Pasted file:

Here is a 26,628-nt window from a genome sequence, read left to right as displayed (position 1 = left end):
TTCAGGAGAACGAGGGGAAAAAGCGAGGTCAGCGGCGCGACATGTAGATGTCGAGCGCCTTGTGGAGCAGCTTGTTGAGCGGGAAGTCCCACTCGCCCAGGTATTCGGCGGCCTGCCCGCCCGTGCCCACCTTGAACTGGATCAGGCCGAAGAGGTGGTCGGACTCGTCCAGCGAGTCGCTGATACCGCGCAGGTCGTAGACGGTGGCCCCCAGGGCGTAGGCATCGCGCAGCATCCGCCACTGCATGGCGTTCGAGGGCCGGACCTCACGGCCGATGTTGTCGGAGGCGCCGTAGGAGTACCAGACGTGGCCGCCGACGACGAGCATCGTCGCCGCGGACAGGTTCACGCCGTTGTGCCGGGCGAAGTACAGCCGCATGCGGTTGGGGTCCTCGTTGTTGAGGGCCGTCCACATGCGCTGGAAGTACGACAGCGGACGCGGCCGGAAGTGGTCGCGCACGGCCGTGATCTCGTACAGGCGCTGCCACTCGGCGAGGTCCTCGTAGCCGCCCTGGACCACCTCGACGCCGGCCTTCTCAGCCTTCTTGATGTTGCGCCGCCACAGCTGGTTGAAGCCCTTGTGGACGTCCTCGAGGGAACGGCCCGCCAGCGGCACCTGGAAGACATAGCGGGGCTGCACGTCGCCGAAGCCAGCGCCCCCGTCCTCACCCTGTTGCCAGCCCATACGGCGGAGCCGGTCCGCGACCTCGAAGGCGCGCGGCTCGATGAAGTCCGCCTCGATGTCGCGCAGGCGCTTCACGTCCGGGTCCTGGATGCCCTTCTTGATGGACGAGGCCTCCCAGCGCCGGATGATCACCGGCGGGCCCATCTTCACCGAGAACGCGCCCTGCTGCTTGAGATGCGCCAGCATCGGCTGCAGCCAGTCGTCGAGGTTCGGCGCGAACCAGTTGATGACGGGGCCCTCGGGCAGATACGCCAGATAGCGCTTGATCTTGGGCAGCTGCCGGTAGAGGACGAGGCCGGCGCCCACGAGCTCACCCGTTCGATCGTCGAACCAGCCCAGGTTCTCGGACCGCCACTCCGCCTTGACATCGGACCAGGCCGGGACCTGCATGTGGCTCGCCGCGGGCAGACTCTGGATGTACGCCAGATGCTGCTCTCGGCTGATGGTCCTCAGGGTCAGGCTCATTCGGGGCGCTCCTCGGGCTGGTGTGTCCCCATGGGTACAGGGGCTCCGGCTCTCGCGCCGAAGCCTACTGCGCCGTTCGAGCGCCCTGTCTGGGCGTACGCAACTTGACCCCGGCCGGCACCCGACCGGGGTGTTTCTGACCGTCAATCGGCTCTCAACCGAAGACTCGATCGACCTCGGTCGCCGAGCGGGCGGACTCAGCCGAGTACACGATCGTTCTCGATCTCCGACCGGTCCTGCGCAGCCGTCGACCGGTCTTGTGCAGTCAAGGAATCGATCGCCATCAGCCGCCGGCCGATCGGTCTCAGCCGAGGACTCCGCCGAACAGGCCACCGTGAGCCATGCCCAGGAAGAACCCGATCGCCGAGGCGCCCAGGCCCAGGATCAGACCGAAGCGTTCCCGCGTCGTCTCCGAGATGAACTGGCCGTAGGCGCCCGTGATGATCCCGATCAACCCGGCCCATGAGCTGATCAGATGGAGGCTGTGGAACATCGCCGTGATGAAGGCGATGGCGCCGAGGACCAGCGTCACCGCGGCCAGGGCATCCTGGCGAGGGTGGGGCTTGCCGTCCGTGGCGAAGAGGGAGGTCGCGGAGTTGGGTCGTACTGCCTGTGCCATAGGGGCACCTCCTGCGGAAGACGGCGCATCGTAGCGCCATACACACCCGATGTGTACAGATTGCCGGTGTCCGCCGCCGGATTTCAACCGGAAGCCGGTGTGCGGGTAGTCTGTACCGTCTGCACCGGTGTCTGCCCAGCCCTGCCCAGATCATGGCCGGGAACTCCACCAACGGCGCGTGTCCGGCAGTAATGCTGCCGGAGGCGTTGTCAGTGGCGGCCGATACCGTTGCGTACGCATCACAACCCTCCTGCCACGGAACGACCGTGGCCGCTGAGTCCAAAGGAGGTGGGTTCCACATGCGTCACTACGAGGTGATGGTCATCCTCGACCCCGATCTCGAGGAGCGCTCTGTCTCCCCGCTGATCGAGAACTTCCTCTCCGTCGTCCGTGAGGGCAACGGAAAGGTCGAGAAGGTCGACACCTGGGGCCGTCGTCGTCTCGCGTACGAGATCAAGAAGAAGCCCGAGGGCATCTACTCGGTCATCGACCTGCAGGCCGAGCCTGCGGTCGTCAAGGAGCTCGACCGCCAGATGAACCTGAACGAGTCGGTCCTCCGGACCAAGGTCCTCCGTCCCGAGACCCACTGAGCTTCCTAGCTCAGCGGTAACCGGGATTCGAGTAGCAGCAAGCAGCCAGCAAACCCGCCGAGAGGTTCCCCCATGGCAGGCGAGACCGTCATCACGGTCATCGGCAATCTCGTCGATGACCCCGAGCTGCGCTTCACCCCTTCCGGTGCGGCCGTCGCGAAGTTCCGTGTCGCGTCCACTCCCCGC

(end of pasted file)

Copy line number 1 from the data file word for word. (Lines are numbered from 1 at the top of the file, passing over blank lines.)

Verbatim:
Here is a 26,628-nt window from a genome sequence, read left to right as displayed (position 1 = left end):